342. Memorandum From Gordon Chase of the National Security Council Staff to the President’s Special Assistant for National Security Affairs (Bundy)1


  • UN-Miscellaneous

Article 19—Preliminary thinking seems to be that the best way to get out of the present financial crisis is to set up a voluntary fund to collect about $105 million (i.e., the UN owes member governments about $45 million; about $40 million is owed to the Working Capital fund; the cost of UNEF this year will be about $20 million). While this fund will not be ostensibly related to the Article 19 problem, the Article 19 problem will be avoided if the Russians come through with at least $20 million. The chances are about 50–50 that the Russians will come through. In any event, the establishment of such a voluntary fund is probably the best way to build up pressure on the Soviets.

The best guess as to the scenario over the next couple months is as follows: First, the Secretary General and the President of the General Assembly would meet individually and informally with members of the Big Four and with other key parties. These key parties would agree to the establishment of a voluntary fund; even the Russians would have a hard time refusing. Second, the Secretary General and the President of the Assembly would then propose to the Working Group (the 33-member monstrosity set up to deal with Article 19) that a fund be established. Third, the Working Group, by mid-April, would have studied the proposal and reported back favorably on it. Fourth, the Secretary [Page 744]General and the President of the Assembly would then make a pitch to members for voluntary contributions.

The fund concept might have implications for future peacekeeping operations. For the future, however, we might conceivably want to depart from the voluntary concept and go for a different format in building up the fund—e.g., a combination of voluntary contributions and assessments.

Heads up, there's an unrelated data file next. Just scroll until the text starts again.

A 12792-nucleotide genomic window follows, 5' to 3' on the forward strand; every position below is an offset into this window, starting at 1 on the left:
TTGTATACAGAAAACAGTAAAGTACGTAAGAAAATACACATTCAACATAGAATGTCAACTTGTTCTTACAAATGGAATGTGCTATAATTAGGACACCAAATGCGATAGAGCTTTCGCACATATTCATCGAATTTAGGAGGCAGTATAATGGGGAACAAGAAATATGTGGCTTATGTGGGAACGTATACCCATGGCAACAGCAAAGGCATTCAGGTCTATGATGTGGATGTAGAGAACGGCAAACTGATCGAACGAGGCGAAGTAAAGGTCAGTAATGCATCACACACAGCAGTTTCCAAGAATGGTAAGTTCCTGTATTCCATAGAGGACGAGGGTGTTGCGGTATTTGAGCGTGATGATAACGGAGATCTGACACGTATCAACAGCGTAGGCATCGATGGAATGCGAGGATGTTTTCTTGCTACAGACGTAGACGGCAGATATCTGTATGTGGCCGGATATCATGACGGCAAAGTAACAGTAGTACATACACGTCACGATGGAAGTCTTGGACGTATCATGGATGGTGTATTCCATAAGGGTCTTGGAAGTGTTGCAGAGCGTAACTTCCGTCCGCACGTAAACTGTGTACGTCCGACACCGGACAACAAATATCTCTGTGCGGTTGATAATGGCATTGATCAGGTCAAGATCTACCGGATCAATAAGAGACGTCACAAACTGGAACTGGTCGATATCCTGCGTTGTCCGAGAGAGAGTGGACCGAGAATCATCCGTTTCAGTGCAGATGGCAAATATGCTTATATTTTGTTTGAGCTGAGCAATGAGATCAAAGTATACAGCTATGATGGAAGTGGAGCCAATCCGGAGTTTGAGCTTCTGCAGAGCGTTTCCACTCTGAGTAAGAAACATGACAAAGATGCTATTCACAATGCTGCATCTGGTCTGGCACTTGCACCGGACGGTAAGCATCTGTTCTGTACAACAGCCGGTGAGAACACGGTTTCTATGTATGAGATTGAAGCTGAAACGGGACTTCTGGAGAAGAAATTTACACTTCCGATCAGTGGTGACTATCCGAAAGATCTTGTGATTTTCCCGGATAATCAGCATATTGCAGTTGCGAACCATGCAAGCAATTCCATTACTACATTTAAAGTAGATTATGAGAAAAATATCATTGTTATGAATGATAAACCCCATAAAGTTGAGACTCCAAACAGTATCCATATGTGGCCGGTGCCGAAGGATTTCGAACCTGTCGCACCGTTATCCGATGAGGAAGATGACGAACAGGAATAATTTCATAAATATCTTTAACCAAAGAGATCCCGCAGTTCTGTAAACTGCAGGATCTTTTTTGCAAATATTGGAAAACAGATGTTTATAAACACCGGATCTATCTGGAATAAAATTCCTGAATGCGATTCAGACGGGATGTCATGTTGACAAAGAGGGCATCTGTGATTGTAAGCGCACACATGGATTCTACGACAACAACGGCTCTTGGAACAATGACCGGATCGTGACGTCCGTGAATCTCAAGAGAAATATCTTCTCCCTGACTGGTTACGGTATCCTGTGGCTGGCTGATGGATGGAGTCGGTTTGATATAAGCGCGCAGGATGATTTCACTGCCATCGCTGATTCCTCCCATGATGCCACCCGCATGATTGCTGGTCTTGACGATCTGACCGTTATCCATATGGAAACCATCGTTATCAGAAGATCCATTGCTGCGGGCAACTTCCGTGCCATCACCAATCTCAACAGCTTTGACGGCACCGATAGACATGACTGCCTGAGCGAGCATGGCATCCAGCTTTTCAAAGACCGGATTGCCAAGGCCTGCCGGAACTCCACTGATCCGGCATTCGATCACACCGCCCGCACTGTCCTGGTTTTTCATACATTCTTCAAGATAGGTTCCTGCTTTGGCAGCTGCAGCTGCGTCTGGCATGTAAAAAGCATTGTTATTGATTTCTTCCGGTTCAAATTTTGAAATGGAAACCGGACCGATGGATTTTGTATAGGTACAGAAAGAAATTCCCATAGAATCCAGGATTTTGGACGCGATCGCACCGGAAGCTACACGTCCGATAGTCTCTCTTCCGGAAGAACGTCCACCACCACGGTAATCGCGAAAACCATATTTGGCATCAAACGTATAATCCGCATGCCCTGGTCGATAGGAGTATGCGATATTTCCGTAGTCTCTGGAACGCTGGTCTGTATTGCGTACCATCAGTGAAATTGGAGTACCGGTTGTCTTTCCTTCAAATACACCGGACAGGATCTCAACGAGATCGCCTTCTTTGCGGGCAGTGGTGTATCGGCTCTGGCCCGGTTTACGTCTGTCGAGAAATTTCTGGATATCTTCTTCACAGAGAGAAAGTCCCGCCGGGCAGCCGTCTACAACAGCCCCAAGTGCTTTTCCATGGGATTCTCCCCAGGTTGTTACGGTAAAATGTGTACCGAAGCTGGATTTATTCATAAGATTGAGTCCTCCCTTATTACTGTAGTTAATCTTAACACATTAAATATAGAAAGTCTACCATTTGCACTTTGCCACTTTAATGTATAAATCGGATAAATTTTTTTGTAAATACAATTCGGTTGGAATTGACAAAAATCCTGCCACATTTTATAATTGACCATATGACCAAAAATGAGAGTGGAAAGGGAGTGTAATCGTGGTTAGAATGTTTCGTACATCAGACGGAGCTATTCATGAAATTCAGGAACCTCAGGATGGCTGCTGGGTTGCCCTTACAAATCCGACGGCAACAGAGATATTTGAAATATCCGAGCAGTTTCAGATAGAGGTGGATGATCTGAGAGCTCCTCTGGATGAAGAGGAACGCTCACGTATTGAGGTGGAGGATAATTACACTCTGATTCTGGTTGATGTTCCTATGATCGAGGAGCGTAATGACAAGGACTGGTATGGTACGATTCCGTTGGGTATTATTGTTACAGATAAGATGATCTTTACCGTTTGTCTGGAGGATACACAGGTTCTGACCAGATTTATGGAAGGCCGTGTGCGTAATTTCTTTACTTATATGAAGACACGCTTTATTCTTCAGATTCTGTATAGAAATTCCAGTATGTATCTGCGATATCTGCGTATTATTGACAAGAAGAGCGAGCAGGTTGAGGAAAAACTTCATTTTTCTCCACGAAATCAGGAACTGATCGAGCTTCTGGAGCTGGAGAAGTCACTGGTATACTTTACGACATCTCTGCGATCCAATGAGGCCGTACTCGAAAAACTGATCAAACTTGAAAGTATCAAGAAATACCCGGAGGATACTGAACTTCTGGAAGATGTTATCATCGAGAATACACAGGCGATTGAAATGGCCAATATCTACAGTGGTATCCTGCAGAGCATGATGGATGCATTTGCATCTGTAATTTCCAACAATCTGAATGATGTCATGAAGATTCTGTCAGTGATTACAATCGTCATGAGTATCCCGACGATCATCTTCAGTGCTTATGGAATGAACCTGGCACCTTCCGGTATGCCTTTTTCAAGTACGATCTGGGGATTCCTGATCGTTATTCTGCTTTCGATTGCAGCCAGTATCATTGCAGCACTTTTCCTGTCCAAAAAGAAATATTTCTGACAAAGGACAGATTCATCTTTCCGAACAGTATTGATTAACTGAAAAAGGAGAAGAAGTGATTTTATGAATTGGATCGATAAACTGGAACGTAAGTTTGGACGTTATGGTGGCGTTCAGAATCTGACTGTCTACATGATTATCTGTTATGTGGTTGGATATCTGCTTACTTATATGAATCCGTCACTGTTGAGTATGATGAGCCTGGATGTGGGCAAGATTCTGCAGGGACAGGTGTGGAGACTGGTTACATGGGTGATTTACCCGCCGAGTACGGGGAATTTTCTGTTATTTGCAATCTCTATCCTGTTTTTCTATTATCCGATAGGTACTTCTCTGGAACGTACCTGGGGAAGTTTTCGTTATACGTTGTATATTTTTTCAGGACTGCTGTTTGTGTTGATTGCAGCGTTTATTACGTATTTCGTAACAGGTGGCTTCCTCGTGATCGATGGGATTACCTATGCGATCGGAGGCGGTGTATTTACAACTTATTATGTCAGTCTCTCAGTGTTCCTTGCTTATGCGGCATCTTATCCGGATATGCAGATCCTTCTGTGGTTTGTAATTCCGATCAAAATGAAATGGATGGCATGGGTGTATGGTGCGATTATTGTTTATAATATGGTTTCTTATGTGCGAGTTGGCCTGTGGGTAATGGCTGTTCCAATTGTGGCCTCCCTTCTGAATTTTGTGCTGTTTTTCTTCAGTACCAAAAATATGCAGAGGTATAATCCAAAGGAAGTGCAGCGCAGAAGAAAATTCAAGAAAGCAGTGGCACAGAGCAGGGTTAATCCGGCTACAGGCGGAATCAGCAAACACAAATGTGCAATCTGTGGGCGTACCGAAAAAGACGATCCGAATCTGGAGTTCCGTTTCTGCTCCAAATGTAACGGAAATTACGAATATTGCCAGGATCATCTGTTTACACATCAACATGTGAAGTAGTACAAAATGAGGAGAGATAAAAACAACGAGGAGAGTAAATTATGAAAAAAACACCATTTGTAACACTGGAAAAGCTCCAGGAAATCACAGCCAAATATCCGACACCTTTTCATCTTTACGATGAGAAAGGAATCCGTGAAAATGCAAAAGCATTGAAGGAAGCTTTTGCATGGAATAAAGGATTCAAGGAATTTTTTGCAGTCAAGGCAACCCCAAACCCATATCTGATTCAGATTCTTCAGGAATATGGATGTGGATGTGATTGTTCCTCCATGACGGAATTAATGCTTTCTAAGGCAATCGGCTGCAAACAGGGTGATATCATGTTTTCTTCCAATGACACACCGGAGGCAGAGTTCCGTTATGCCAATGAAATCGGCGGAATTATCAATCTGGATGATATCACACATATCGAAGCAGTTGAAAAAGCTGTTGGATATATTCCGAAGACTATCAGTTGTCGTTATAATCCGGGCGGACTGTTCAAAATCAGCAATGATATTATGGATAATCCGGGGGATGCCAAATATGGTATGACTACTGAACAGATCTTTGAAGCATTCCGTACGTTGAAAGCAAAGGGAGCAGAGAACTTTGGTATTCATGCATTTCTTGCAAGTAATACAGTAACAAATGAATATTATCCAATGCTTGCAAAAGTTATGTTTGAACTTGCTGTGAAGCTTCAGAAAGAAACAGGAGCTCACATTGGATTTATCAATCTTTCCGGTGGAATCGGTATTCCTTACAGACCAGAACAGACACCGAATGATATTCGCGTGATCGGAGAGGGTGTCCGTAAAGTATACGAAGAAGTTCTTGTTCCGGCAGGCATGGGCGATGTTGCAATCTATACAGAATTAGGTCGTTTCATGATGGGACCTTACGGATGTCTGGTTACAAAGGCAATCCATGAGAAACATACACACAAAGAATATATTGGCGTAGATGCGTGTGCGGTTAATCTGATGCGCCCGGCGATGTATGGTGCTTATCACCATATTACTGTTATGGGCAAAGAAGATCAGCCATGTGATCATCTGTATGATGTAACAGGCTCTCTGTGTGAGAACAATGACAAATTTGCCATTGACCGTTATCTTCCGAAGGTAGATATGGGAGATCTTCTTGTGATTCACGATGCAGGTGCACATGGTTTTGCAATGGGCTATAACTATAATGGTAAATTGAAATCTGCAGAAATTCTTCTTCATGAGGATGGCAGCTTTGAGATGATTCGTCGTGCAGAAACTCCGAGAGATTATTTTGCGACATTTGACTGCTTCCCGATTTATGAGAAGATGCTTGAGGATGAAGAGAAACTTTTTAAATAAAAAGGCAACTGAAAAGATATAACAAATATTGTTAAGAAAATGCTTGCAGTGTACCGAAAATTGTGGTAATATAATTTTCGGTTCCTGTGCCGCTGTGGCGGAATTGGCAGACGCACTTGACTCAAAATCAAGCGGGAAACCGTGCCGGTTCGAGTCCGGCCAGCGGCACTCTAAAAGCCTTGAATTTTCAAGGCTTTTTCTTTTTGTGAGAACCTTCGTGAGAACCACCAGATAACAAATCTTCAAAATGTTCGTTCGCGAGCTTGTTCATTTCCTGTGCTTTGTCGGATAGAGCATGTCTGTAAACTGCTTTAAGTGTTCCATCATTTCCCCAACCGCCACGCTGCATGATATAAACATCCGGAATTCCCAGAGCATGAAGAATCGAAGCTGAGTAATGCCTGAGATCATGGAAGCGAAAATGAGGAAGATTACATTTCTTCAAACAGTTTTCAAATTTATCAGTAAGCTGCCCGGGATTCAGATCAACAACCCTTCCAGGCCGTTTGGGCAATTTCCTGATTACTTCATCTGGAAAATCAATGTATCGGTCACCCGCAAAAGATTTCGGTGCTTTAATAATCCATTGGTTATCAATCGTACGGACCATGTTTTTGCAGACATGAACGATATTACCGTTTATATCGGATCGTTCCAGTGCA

Chairmanship of UN Day and Presidential Proclamation—State will be sending over to the White House, at the end of the week, a Presidential proclamation regarding UN Day (in October) and an announcement regarding the appointment of Robert Benjamin as Chairman of UN Day (already approved; Benjamin notified).
Charter Amendments—State is still working on a Presidential Message regarding charter amendments. I expect to get a copy of the draft message Tuesday. The problem—When to send the Message to the Hill?
Labouisse and UNICEF Labouisse will resign as Ambassador to Greece and be chosen as the Director General of UNICEF.2 I am told that Bill Crockett is already in touch with the White House on the matter of the announcement. The announcement will probably be made this afternoon on the grounds that it will leak by then if it is not announced.
ICY 3-President/Robert Benjamin Meeting—From all reports, the President-Benjamin meeting last week went off splendidly. Both Benjamin and Harlan Cleveland were walking on air after the meeting. Through Busby I learned that the President was also pleased with the meeting.
  1. Source: Johnson Library, National Security File, Agency File, United Nations, Vol. 1. Confidential.
  2. Labouisse left Greece on May 8.
  3. The International Cooperation Year, designated as 1965 by the General Assembly on November 21, 1963. For text of G.A. Res. 1907 (XVIII), see Yearbook of the United Nations, 1963, pp. 117–118.